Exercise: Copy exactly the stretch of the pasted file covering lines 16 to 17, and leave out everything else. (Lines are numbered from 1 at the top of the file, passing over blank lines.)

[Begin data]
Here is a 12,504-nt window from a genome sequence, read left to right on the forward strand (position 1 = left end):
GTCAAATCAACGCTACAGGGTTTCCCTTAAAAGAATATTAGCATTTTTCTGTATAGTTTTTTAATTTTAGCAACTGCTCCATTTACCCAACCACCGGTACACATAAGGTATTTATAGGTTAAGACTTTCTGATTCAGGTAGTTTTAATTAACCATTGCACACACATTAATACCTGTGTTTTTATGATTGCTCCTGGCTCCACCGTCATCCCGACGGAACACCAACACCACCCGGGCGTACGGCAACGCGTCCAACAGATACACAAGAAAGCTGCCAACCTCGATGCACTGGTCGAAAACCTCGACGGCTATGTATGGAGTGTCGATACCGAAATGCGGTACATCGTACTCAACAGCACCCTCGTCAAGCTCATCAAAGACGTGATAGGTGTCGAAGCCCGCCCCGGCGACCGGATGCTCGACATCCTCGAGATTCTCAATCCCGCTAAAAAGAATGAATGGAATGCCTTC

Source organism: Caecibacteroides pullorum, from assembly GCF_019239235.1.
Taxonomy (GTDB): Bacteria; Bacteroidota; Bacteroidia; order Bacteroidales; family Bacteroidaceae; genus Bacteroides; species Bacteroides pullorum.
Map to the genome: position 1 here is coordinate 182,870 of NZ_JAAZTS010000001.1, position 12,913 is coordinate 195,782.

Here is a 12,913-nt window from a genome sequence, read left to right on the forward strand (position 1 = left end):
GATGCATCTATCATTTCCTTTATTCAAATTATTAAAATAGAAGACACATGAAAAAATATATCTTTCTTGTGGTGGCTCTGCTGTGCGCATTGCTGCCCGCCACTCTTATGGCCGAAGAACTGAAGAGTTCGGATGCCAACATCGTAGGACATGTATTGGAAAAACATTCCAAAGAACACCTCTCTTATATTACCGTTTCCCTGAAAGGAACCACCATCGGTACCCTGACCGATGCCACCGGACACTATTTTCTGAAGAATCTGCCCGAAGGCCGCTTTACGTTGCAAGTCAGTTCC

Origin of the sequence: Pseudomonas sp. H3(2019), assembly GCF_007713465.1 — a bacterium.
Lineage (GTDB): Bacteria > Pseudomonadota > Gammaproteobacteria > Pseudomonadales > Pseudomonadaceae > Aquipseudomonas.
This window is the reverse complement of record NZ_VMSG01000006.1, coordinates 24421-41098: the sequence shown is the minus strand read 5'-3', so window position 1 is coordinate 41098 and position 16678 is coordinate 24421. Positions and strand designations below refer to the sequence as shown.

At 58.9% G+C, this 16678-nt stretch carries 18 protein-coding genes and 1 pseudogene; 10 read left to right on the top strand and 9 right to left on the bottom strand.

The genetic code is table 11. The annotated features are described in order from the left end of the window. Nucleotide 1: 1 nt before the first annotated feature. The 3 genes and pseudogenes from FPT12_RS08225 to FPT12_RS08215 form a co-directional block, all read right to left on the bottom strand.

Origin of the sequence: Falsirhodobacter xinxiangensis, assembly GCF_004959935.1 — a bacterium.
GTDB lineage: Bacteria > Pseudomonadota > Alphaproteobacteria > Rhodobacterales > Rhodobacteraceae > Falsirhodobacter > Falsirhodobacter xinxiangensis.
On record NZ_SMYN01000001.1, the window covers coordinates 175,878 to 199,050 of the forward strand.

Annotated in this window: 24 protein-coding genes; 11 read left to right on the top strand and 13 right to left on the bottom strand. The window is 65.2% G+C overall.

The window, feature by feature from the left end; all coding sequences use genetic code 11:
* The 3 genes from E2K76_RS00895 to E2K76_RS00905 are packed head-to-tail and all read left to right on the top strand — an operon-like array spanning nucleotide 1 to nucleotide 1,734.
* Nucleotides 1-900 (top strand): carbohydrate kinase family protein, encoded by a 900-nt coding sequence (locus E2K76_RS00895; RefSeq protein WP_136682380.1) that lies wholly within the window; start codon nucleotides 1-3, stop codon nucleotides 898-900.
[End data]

Annotated in this window: 24 protein-coding genes; 11 read left to right on the top strand and 13 right to left on the bottom strand. The window is 65.2% G+C overall.

The window, feature by feature from the left end; all coding sequences use genetic code 11: